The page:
Tom Stokes, MPP
DA KZN Spokesperson on Public Works
The Democratic Alliance has consistently not supported the KZN Public Works budget, and we do so again this year because we see on a daily basis the inefficiencies in the delivery of infrastructure, particularly in Education and Health, and the frustrations experienced on the ground regarding simple renovation and maintenance of facilities.
Let me from the outset concede that both the MEC and the HOD are aware of these inadequacies and have been working at remedying them. But the reality is that the gap between Public Works as implementing agent, and the end user is far too wide.
The Public Works management has, on numerous occasions, argued that the fault lies in the client departments themselves, and although these client departments have improved their timelines around planning, the administration log jams still exist so that there is continuing frustration between the two.
Evidence of this frustration is raised at almost every oversight visit both by Public Works but also education and health. At basic institution level the simple task of getting roofs fixed or floors replaced, there is a veritable maze of hurdles to overcome to get the job done. Whether the problem has its source within the Public Works or client departments, the present system is not working effectively and the loss of time and resources because of these impediments is unacceptable. Perhaps this is an area of oversight that our portfolio committee needs to focus on in the coming year, particularly now that a joint committee involving Public Works and client departments has been formed. At the end of the day teachers and health workers are not interested in inter-department squabbles and administrative excuses – they simply want the urgent repairs and renovations done effectively and timeously.
The DA has long argued that centralized government is less efficient than local government, and that private enterprise more effective than public enterprise. This truism is the basis of the DA’s continued call to devolve Public Works to local client departments. There seems to be political misunderstanding on the other side of the House around the issue of job retention if services are privatized. Evidence provided world-wide is that the development of small business is the best way to create wealth amongst previously disadvantaged groups, and that small businesses are the best ways to increase jobs. The Public Works function is the very area where opportunities to provide entry for emerging small businesses are most available, and that although the EPW initiative has value in poverty alleviation, far more emphasis should be directed at building small business. The trick of course is to ensure quality of delivery when new entrants to market are used.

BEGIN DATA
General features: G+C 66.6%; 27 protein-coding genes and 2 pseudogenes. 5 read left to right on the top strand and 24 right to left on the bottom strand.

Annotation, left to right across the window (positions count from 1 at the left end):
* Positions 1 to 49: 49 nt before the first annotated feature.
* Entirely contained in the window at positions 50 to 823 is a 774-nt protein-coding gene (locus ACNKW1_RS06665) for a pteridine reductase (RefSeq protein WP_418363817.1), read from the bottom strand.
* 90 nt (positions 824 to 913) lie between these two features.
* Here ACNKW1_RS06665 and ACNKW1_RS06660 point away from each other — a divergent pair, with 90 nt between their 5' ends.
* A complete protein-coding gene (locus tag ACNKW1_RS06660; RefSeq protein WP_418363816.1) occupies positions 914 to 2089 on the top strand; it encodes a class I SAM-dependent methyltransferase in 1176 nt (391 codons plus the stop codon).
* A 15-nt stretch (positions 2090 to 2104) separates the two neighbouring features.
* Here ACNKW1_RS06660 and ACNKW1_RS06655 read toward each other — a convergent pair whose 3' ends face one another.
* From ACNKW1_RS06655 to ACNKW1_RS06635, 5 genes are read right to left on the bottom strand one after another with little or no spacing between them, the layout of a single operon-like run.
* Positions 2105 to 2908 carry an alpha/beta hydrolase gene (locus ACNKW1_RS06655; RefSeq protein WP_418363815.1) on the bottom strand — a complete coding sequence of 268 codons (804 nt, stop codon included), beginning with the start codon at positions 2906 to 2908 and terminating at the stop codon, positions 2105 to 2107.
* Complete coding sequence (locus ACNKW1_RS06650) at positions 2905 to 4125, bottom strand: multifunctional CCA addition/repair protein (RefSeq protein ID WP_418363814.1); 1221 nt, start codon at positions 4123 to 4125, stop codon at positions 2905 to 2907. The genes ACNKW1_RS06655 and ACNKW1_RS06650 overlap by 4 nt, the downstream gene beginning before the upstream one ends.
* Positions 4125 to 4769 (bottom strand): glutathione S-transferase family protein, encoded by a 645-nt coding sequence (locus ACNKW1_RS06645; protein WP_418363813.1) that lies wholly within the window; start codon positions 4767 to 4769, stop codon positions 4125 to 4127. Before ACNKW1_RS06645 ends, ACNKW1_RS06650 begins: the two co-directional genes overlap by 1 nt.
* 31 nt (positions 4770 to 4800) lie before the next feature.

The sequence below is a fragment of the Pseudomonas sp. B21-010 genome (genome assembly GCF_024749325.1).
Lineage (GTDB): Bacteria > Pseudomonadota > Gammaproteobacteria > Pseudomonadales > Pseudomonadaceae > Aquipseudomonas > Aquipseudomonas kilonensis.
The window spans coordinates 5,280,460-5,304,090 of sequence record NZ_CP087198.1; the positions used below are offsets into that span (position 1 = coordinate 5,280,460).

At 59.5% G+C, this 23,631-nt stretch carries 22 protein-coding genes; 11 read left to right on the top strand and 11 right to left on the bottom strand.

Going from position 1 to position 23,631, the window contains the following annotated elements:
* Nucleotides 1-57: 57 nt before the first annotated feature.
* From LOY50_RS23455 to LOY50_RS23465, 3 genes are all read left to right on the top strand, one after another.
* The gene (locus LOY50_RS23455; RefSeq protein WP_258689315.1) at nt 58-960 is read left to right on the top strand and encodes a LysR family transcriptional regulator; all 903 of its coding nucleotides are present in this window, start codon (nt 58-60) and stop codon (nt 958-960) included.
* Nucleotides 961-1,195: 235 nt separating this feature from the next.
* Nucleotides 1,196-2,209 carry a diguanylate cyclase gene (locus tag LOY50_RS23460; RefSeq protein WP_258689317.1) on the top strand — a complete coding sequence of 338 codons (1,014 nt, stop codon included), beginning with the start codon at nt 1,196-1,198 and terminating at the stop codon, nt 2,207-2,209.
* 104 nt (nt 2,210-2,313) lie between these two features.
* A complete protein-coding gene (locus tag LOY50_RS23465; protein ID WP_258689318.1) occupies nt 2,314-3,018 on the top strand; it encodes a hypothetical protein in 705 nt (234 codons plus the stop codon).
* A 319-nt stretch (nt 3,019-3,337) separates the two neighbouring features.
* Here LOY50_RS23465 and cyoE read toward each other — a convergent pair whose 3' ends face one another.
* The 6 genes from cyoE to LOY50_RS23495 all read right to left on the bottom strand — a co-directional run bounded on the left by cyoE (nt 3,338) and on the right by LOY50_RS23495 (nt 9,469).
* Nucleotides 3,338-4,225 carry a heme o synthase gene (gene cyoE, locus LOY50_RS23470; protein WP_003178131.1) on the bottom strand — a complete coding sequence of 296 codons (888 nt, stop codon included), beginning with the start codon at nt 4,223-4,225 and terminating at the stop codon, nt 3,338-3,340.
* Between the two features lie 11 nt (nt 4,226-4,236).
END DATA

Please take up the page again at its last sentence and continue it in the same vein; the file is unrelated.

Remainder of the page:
To this end the DA believes that whereas the Public Works department has a role to play in contract management to ensure that standards are maintained, project management is best done by the private sector.
The DA sees the value of the Integrated Provincial Management Commission, the body designed to co-ordinate province wide infra-structure spends. It makes sense that we will now have a body that oversees National, Provincial and private infrastructure investment in a co-ordinated manner and it makes sense that this is located in the Public Works department. Perhaps this will be the central focus of Public Works in future, as a planning nexus rather than an implementing agency.
Two particular areas of concern are the questions around the need to dump the asset management programme, Premis and spend another R25 million on a new one. This question was posed at Portfolio committee but the answers really didn’t fully address the reasons for this apparent wastage.
The second concern is continual questions around the tender process and getting value for money. Until the Public Works department has fully implemented costing guidelines and pricing parameters for projects, the fear remains that cover quoting and inflated pricing will allow the leakage of our scarce resources into the pockets of clever tenderpreneurs.
Finally, the Public Works department has improved under current management, but it is still a very expensive department. Its employee cost has risen 50% in 4 years. It is disturbing that while every other province in the country has reduced employee numbers over the past few years, KwaZulu-Natal has increased its employees by 5 000 and some of the financial pressures on our current Public Works budget arise out of increasing employee numbers as well as increased OSD. It is interesting to note the average employee cost in Public Works is R460 000pa, whereas the average education cost is R280 000. Public Works employees are expensive and consequently the expectation of greater efficiency from this expensive workforce is not unreasonable.